With OpenDNS the same thing is going on; you're totally opening up your system to a big corporation and hoping and trusting that they're NOT going to use all this information that you're freely sharing with them for purposes other than "keeping your computer safe.".

In practical use I did indeed find that while using OpenDNS my web-page browsing was being purposely re-directed to other servers (you can see this activity in the address bar of your browser when you clink a link or hit "enter" on a manually entered web address).  But instead of speeding up the browser it actually slowed things down - and by quite a bit - while all these "safe" re-directs were going on.

These obvious re-directs made me quite suspicious especially since one of their big selling points is that they're supposedly going to make browsing the 'net faster.

Then my next big red flag was when I decided it was time to get off the OpenDNS service, there was NO LINK to cancel or deactivate my OpenDNS account.  Huh?  They make it easy to sign up and share my information, but when I decide I DON'T want to be part of their world there's no method for saying "no thank you, cancel me." ?

The only way you can cancel your OpenDNS account is to send in a request to their tech support and request it.  There's no explanation as to why this is the method however it's been my experience that internet-based companies who are doing something on the down-low don't make it easy to get off of their service.

In fact, that's how spyware works on PC's: you install some program that promises to "help" your computer, and then when you figure out it's not and try to uninstall it... it won't LET you uninstall!

OpenDNS has a plethora of positive testimonials supposedly ranging from home users all the way to Fortune 100 companies who swear the service is the best thing since sliced bread.  And while I have no proof that OpenDNS is doing anything outright malicious, I was able to quickly debunk their claims of higher security and faster browsing.

As far as I can tell, OpenDNS is nothing but a very high-gloss method for allowing a big company to oversee your browsing activity and keep records on what you're doing.  For what ultimate purpose I can't say, but when I consider the false claims of speed and security coupled with a not-so-direct method for cancelling an account I have absolutely no reason to trust them.

And neither should you.

Jul 30, 2012

Got the Compressor blues? Use Adobe Media Encoder!

I'm fortunate to have both FCP 7 and Production Premium CS6 on my system.

Just yesterday I was going to use Compressor to encode a very short Blu-Ray to then be authored in Encore.  (There has been a workflow for this ever since CS4)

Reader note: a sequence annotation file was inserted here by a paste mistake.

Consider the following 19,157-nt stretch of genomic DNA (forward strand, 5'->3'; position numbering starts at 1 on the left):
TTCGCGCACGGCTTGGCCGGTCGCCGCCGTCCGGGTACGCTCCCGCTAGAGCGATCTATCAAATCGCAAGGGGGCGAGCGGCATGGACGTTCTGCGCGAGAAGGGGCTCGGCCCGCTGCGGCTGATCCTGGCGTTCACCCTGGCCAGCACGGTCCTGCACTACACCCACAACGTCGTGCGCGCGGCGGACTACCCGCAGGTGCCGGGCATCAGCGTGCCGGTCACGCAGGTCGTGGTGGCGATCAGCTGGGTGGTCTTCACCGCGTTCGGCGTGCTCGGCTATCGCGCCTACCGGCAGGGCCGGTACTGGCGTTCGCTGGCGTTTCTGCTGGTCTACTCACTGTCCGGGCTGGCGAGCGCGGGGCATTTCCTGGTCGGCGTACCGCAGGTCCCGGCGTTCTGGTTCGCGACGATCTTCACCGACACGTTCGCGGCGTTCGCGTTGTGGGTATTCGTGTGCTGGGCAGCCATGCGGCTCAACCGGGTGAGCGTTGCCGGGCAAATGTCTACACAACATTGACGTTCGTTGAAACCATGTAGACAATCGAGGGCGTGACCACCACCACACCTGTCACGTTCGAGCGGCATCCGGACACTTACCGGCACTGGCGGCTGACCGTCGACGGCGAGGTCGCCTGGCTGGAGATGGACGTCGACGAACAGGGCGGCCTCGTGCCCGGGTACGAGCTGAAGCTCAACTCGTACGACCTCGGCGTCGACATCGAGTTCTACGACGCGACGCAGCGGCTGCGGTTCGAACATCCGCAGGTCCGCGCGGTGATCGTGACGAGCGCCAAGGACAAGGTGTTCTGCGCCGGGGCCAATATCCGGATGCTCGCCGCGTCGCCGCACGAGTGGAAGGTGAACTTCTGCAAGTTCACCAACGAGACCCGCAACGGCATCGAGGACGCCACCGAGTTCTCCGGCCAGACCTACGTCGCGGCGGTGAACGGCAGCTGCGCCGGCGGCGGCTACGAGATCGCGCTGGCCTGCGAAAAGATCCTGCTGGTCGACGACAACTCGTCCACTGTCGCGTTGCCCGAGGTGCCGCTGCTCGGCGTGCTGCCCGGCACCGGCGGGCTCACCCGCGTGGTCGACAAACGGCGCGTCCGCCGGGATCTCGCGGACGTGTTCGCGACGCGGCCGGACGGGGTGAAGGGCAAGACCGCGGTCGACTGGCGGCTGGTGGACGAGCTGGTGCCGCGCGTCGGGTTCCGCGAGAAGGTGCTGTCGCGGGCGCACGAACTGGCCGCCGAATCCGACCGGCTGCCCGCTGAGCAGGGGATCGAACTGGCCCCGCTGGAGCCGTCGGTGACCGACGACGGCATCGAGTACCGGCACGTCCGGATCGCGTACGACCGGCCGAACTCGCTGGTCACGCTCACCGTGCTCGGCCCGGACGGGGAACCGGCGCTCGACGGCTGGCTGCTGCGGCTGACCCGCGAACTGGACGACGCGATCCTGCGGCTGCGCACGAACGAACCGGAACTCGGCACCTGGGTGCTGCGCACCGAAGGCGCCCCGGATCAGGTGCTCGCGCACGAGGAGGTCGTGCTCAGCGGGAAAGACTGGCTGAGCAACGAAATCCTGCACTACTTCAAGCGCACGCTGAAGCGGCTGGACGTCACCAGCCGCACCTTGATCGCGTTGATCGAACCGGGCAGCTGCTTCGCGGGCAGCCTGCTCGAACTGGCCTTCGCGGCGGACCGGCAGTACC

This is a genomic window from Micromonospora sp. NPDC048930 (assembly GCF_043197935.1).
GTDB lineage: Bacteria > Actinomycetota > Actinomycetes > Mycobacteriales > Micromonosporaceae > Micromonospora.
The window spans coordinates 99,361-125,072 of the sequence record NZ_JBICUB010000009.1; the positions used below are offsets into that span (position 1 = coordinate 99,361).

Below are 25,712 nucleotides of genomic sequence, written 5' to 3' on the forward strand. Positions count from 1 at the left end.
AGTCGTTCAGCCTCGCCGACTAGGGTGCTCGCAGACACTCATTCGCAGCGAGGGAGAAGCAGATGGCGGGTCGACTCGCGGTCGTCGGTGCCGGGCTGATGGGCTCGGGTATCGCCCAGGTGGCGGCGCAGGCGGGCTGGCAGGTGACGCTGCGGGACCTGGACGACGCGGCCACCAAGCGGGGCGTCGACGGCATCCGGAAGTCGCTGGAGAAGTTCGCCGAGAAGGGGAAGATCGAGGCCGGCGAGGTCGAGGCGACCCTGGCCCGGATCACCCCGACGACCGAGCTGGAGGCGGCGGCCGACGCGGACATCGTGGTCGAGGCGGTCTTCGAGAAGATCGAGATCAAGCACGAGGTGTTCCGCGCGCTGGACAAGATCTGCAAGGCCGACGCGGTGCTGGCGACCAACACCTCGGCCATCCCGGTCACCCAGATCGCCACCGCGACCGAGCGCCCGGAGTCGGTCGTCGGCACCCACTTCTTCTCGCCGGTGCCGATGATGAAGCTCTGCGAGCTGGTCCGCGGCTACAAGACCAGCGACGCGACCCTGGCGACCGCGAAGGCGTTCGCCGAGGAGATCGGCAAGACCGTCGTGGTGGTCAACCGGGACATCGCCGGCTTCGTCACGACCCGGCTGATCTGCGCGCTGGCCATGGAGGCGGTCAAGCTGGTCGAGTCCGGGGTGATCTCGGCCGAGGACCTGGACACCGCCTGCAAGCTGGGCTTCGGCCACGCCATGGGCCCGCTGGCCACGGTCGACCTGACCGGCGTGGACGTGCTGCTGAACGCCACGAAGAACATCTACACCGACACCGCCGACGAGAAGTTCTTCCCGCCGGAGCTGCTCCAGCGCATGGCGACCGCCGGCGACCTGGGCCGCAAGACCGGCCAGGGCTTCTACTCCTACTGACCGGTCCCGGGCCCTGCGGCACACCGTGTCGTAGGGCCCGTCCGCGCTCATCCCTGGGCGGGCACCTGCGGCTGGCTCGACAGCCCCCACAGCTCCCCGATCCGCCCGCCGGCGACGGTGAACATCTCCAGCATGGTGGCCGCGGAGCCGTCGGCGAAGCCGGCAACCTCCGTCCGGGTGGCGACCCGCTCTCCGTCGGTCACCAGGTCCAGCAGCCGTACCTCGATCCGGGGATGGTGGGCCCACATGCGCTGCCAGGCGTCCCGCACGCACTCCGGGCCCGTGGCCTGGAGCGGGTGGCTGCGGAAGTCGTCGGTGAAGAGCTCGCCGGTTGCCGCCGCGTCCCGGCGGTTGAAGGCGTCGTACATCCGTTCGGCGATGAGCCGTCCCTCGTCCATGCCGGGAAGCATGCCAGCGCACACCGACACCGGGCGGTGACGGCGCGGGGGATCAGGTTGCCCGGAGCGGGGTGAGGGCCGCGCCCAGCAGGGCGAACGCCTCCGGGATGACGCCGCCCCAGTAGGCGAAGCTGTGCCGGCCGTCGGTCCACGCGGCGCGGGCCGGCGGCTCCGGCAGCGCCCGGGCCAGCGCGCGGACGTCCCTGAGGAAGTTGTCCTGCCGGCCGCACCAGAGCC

As fate would have it, Compressor started giving me the infamous, "I can't do any kind of work because I've lost my mind..." error message.  Actually the error message was, "Qmaster file agent not found."  First time I've seen that excuse not to work.

After spending 20 minutes trying to suss out the issue and running through the usual methods for troubleshooting - including using Digital Rebellions' Compressor Repair - I finally gave up and fired up Adobe Media Encoder and "got 'r done".  What a relief. Remember those old Apple ads for Macintosh, "It just works." ?  That's what can be said for AME.

In another post I did a comparison between Adobe Media Encoder and Compressor and the results were fanatasic, both in speed benefits and quality.

So why even bother with Compressor at this point?  Eh, force of habit and I simply wanted to compare H.264 encodes for BR and see what the differences were.  But since Compressor decided to take a nap, that just wasn't possible!

Adobe offers AME as a download on it's website however, it's not clear if you can use it *without* Premiere Pro also being installed or not.  It's worth trying if you can't get Compressor to play nice.

Jul 23, 2012

Bias Inc gone!

If you're a user of Bias Peak, Peak Pro, Deck or any other audio-editing software created by Bias Inc, you're out of luck with future support:  The company has ceased operations.

And what's worse is that nobody picked up their product lines, not Avid, Apple, Microsoft... nobody.  The entire Bias product line is just dead.

If you've already purchased the software fear not, it will keep working presumably forever or, until you upgrade your system to the point that the software is no longer compatible, but if you've only gotten a trial version there's no real way to make it a full version now.  Not unless you're willing to hack into it with some code-monkey wrangling that I'm sure people on the internet are offering.

I don't know the circumstances surrounding the companies demise but they never were that great when it came to customer support and some of their products really needed a serious re-vamp, such as Deck, which went virtually unchanged for years.

So what are your options for products similar to the now defunct Bias offerings?  To be honest I'm not sure myself.  Adobe has a few audio editing offerings, as does Avid and a few others, but an exact replacement for Peak or Deck?  I just don't know.

I've been using Peak for years, ever since version 4 and don't have plans to replace it with anything since it does it's job quite well, but at some point I'll have to invest in something that has support!

FYI to the community.

Jul 1, 2012

VirtualPilot3D: A repackaged flight-sim scam - again!

Not long ago I published an article about "Pro Flight Simulator", and that it is a full-on scam to swindle you out of your hard-earned cash (see post for details).

Now it appears the same people who created PFS have re-named their high-gloss, flight simulator scam into "Virtual Pilot 3D" with a new website.  Apparently there's big profit in scamming flight-sim enthusiasts into purchasing what you can actually get for FREE, otherwise there wouldn't be this refresh of an old scam.